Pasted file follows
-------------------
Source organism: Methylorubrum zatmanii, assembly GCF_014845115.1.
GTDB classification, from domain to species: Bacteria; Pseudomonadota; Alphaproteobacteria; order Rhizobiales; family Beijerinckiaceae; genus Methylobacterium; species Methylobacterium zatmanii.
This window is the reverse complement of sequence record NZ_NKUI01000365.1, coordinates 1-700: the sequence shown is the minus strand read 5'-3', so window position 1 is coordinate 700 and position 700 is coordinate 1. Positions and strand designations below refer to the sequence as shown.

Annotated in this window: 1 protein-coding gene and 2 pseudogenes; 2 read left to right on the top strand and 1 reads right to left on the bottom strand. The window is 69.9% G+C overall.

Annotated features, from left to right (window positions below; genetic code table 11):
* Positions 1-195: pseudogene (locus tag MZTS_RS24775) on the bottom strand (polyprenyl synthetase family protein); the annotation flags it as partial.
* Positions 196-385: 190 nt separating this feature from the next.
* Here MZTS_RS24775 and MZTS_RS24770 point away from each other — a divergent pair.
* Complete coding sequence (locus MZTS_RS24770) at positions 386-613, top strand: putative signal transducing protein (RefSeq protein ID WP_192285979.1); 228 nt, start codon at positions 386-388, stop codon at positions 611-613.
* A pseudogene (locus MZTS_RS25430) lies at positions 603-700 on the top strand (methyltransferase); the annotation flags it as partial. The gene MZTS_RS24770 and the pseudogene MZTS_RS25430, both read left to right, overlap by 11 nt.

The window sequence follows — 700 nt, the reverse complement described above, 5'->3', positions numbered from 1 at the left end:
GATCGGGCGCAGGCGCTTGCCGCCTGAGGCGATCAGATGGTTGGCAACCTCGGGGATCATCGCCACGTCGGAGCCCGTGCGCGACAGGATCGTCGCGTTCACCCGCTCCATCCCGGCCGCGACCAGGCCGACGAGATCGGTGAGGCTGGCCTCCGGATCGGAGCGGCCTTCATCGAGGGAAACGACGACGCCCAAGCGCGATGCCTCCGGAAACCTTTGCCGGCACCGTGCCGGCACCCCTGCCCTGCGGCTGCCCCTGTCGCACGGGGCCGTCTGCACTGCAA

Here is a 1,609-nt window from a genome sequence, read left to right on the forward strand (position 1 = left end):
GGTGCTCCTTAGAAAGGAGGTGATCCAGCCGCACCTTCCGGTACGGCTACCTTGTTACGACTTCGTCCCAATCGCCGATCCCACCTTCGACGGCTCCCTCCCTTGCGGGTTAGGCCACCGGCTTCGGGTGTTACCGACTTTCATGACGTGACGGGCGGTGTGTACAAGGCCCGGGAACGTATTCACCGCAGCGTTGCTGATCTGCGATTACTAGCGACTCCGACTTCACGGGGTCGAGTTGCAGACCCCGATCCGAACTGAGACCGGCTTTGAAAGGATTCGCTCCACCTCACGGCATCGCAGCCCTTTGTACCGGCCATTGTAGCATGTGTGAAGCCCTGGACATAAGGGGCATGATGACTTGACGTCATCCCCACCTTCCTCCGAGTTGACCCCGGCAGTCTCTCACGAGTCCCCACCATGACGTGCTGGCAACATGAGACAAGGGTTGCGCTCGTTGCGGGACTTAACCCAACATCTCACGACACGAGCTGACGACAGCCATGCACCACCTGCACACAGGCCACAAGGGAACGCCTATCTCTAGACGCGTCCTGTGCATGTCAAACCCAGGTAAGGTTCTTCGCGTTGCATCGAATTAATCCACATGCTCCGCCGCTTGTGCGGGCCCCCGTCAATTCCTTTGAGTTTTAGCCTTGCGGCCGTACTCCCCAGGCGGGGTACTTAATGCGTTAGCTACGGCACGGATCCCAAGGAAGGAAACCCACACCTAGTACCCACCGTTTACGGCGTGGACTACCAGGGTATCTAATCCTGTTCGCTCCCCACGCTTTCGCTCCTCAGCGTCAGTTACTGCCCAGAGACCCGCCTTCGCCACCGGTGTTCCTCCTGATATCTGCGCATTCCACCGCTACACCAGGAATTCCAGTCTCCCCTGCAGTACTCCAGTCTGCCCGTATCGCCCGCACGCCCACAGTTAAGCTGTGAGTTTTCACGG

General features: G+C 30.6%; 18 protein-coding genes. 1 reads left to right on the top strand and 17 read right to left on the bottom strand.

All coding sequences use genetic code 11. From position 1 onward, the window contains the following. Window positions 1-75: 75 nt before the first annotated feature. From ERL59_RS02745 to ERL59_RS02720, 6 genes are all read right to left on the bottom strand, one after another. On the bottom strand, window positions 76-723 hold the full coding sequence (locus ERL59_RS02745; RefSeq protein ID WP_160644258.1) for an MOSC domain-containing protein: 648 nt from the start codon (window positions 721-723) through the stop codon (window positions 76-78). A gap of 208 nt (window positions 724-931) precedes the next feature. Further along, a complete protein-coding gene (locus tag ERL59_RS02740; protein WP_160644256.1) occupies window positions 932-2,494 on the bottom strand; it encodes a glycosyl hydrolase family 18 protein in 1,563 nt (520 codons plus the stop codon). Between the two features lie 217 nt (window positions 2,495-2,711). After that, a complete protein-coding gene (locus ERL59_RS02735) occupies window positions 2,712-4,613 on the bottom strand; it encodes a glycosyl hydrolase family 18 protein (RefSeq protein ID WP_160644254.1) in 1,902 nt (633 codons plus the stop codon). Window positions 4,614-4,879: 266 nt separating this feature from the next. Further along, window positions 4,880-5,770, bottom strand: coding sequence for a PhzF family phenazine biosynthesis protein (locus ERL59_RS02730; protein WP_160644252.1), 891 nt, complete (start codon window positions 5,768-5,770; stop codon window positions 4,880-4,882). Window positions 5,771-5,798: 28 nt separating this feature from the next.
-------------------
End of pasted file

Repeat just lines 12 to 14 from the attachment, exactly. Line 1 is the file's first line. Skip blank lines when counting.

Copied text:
GATCGGGCGCAGGCGCTTGCCGCCTGAGGCGATCAGATGGTTGGCAACCTCGGGGATCATCGCCACGTCGGAGCCCGTGCGCGACAGGATCGTCGCGTTCACCCGCTCCATCCCGGCCGCGACCAGGCCGACGAGATCGGTGAGGCTGGCCTCCGGATCGGAGCGGCCTTCATCGAGGGAAACGACGACGCCCAAGCGCGATGCCTCCGGAAACCTTTGCCGGCACCGTGCCGGCACCCCTGCCCTGCGGCTGCCCCTGTCGCACGGGGCCGTCTGCACTGCAA

Here is a 1,609-nt window from a genome sequence, read left to right on the forward strand (position 1 = left end):
GGTGCTCCTTAGAAAGGAGGTGATCCAGCCGCACCTTCCGGTACGGCTACCTTGTTACGACTTCGTCCCAATCGCCGATCCCACCTTCGACGGCTCCCTCCCTTGCGGGTTAGGCCACCGGCTTCGGGTGTTACCGACTTTCATGACGTGACGGGCGGTGTGTACAAGGCCCGGGAACGTATTCACCGCAGCGTTGCTGATCTGCGATTACTAGCGACTCCGACTTCACGGGGTCGAGTTGCAGACCCCGATCCGAACTGAGACCGGCTTTGAAAGGATTCGCTCCACCTCACGGCATCGCAGCCCTTTGTACCGGCCATTGTAGCATGTGTGAAGCCCTGGACATAAGGGGCATGATGACTTGACGTCATCCCCACCTTCCTCCGAGTTGACCCCGGCAGTCTCTCACGAGTCCCCACCATGACGTGCTGGCAACATGAGACAAGGGTTGCGCTCGTTGCGGGACTTAACCCAACATCTCACGACACGAGCTGACGACAGCCATGCACCACCTGCACACAGGCCACAAGGGAACGCCTATCTCTAGACGCGTCCTGTGCATGTCAAACCCAGGTAAGGTTCTTCGCGTTGCATCGAATTAATCCACATGCTCCGCCGCTTGTGCGGGCCCCCGTCAATTCCTTTGAGTTTTAGCCTTGCGGCCGTACTCCCCAGGCGGGGTACTTAATGCGTTAGCTACGGCACGGATCCCAAGGAAGGAAACCCACACCTAGTACCCACCGTTTACGGCGTGGACTACCAGGGTATCTAATCCTGTTCGCTCCCCACGCTTTCGCTCCTCAGCGTCAGTTACTGCCCAGAGACCCGCCTTCGCCACCGGTGTTCCTCCTGATATCTGCGCATTCCACCGCTACACCAGGAATTCCAGTCTCCCCTGCAGTACTCCAGTCTGCCCGTATCGCCCGCACGCCCACAGTTAAGCTGTGAGTTTTCACGG